The Wall Street Journal reported this week that Facebook's internal blockchain project (codenamed "Libra") is aiming to be a full blown payments network. This contradicts previous reports that it would focus on the narrow use case of remittances. The report does confirm previously leaked details, such as the fact the currency will be a dollar backed stablecoin. It adds that Facebook is seeking partnerships with traditional payment processors, like Mastercard and Visa. Finally, the report notes that Facebook is mulling connecting the project to their ads engine and allowing users to be compensated for viewing ads. Link.
In unrelated news, developers from the Ethereum Foundation announced they expect the specifications for "Phase 0" of ETH 2.0 to be finished and frozen by the end of June. This would give implementation teams, many of whom are already hard at work implementing the unfinished spec, a final target to build towards. This first-of-three planned phases would see a brand new Proof-of-Stake chain, called the Beacon Chain, go live. Users would be able to migrate their ETH to it from the 1.0 Proof-of-Work chain. It's important to note that this phase would not include the other flagship feature of ETH 2.0: sharding. Link.
Sharding is the technique that will really allow ETH 2.0 to scale, but the mechanism it employs to do so is often misunderstood. If successful, there will essentially be 1,000 separate chains. These chains will each have throughput limits similar to today's blockchains. The scaling comes from the fact they operate in parallel. The chains will share the same set of validators and users will be able to transfer assets between them. Both of those features are coordinated and enabled by the special Beacon Chain, but come with certain tradeoffs. Cross-shard transactions will be considerably slower; interacting with smart contracts across shards won't be possible; each shard will have its own fee market and gas price; and so on. It's worth skimming through the ETH 2.0 "Sharding FAQ" to get a sense of how this is expected to work. Link.
While I often focus this newsletter on a single interesting story from the past week, I found the juxtaposition of Facebook's project Libra and Ethereum 2.0 interesting. Lets dig into why.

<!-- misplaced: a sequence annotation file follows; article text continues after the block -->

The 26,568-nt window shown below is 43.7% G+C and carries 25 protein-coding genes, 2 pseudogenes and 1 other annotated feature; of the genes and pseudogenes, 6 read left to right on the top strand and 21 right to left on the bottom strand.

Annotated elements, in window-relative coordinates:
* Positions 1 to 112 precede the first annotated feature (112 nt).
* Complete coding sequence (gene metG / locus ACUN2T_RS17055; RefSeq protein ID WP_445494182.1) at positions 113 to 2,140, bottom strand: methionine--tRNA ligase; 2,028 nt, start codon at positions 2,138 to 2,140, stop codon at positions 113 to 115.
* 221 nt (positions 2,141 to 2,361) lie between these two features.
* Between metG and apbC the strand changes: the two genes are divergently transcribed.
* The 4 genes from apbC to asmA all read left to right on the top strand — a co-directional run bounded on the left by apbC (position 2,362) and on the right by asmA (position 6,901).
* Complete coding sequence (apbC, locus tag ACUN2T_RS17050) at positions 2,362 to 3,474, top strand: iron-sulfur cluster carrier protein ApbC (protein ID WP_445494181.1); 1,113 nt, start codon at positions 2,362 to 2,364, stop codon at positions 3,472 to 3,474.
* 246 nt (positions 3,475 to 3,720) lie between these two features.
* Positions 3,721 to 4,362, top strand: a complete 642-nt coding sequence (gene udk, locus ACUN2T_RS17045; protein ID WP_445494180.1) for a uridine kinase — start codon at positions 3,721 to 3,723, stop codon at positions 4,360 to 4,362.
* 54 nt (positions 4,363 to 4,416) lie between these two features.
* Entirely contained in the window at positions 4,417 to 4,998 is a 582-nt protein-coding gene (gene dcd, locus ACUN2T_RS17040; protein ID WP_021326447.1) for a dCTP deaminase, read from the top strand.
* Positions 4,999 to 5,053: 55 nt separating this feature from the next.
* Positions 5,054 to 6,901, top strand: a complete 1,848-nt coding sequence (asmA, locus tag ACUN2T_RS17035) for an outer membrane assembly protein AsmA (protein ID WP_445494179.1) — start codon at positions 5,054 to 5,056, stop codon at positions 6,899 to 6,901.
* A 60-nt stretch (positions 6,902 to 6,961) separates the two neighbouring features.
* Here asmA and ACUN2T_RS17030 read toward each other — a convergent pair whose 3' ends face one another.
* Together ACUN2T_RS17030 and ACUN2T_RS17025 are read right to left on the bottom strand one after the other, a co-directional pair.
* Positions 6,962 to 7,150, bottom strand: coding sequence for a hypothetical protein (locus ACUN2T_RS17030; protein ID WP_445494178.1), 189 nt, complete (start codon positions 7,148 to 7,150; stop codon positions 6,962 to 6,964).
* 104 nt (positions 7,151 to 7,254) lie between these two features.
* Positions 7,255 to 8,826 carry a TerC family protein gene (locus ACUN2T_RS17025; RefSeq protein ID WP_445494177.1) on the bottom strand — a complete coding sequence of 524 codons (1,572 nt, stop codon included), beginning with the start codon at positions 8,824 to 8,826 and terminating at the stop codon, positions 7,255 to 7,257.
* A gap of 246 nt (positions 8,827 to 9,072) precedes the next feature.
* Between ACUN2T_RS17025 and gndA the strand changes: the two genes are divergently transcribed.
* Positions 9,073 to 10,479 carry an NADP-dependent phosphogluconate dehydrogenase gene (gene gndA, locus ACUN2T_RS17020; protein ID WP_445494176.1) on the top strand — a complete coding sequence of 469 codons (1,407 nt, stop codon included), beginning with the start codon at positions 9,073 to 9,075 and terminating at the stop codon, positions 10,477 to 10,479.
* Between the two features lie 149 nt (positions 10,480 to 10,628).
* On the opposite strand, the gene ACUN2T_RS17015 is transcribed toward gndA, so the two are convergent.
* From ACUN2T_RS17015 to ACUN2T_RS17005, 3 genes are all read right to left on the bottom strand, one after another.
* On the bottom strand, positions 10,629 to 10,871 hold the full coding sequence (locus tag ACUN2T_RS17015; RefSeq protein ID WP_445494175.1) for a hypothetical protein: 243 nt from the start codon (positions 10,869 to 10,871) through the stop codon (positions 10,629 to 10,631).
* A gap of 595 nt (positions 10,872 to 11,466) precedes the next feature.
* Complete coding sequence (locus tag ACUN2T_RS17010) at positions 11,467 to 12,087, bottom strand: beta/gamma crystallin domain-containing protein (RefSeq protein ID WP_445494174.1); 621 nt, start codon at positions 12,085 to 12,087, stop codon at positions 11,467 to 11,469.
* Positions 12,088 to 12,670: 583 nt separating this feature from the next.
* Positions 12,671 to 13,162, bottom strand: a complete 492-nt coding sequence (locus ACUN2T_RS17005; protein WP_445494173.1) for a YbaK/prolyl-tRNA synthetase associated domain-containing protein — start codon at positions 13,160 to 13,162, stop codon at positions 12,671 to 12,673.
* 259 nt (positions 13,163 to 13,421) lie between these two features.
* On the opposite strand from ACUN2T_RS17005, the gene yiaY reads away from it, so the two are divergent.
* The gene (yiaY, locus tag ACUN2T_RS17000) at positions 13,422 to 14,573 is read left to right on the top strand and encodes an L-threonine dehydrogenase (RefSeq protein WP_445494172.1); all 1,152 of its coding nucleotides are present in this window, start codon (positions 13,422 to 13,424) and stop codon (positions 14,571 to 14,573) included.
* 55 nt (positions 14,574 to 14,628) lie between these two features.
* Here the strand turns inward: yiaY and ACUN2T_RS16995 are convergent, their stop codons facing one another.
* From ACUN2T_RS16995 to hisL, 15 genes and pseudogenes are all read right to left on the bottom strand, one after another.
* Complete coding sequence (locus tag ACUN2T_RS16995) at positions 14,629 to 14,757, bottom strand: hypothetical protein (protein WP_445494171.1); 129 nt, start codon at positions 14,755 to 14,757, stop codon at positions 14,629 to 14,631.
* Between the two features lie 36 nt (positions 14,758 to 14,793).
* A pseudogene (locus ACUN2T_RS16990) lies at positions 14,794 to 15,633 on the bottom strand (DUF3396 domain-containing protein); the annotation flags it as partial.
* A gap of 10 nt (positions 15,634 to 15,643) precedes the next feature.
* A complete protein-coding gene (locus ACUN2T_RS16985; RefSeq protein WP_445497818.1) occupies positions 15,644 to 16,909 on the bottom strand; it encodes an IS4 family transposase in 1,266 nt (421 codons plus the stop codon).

On the one hand, you have Facebook -- a company with 2 Billion+ users -- working on a supposed blockchain that will serve as a payment network and rewards system. Given the enormous scale that Facebook operates on, how will the secretive project serve its users while remaining decentralized? The answer is quite simple: it won't. Decentralized public blockchain networks do not scale. A a team of engineers at Facebook is not going to change that, for a number of reasons. Among them is the simple fact that Facebook has no incentive to do so. Whatever Facebook is launching, it's going to be centralized and censorable. The fact that Mastercard and Visa are involved makes this doubly certain.
On the other hand, you have the slow work of designing Ethereum 2.0, an attempt to architect a cryptonetwork that scales to the whole world while remaining decentralized and censorship resistant. Regular readers will know that I'm skeptical of certain aspects of ETH 2.0. I'm still not sure whether the Proof-of-Stake incentives will work. I'm very doubtful the timelines being proposed are realistic. But let me be clear: it absolutely is a good faith effort to build a scaleable, decentralized network. This is not the case with whatever Facebook is building.
Notice that even if it works perfectly, ETH 2.0 will come with tradeoffs. Sharding is not a silver bullet. If anything, it might be described as a workaround, one allowing 1000 lateral chains to share security and communicate with each other in limited ways. It doesn't really "solve" the problem because, at a fundamental level, decentralized consensus and high throughput are opposed to each other. The developers behind Ethereum recognize this, and they're trying to gives us a network that might scale well enough through parallelization despite that reality. This is what engineering is about.
I hate to harp on this, especially when it's not even launched yet, but whatever Facebook is building will not be aligned with the ethos of crypto. It will not be decentralized. It will not help diffuse power. It will (attempt) to concentrate market power further in Facebook's hands. If these things matter to you, I exhort you: stay away from project Libra.
74%. The actual collateral ratio backing the controversial Tether stablecoin. This is according to an admission by their general counsel, one that came as part of the ongoing lawsuit against them by the New York Attorney General's office. This is...well...not good. But it doesn't mean for sure that Tether is going to implode....yet. Keep your popcorn ready and your seatbelts fastened. Who knows where we go from here. Link.
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